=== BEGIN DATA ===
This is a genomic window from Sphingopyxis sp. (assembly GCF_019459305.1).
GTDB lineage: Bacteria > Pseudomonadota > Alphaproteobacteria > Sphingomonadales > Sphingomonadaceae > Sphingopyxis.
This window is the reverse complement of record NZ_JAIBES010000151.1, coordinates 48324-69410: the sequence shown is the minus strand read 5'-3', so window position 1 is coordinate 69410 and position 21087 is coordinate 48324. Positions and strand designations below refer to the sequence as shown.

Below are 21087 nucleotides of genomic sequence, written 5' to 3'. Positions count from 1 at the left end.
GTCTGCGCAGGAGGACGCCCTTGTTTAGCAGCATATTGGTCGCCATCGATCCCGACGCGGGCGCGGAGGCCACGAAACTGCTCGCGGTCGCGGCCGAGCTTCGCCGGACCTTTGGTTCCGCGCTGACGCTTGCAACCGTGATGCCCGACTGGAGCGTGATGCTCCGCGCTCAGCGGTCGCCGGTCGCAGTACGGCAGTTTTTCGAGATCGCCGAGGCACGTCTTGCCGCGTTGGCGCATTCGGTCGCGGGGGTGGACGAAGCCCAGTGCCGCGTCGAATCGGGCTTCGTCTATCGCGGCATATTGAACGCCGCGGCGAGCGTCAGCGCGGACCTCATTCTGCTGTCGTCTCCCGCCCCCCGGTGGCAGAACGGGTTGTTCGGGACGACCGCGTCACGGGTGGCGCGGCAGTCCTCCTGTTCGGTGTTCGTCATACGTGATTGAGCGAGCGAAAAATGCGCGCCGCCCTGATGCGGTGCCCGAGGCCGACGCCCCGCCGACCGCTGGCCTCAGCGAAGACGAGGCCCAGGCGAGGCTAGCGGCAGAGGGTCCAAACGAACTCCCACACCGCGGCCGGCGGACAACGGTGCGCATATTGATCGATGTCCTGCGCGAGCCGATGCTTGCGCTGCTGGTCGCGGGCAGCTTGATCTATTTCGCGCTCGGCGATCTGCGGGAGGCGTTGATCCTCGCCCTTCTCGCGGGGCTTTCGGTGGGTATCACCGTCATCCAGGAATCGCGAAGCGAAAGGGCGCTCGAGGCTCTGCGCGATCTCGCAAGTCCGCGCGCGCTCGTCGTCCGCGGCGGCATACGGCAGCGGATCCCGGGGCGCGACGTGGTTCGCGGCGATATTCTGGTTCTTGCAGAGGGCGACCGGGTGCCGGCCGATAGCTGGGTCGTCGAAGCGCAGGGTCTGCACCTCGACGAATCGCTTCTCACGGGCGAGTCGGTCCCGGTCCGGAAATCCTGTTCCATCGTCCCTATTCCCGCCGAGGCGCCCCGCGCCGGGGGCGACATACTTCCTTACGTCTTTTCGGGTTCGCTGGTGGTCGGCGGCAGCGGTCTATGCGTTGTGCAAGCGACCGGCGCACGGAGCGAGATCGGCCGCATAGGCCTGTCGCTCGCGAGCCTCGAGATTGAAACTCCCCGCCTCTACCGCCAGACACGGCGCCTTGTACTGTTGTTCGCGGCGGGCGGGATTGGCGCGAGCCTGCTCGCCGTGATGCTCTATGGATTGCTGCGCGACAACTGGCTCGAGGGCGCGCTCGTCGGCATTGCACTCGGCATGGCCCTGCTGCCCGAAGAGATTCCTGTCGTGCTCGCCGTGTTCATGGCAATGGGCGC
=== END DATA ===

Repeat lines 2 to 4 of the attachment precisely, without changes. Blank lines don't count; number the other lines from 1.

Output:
GTDB lineage: Bacteria > Pseudomonadota > Alphaproteobacteria > Sphingomonadales > Sphingomonadaceae > Sphingopyxis.
This window is the reverse complement of record NZ_JAIBES010000151.1, coordinates 48324-69410: the sequence shown is the minus strand read 5'-3', so window position 1 is coordinate 69410 and position 21087 is coordinate 48324. Positions and strand designations below refer to the sequence as shown.

Below are 21087 nucleotides of genomic sequence, written 5' to 3'. Positions count from 1 at the left end.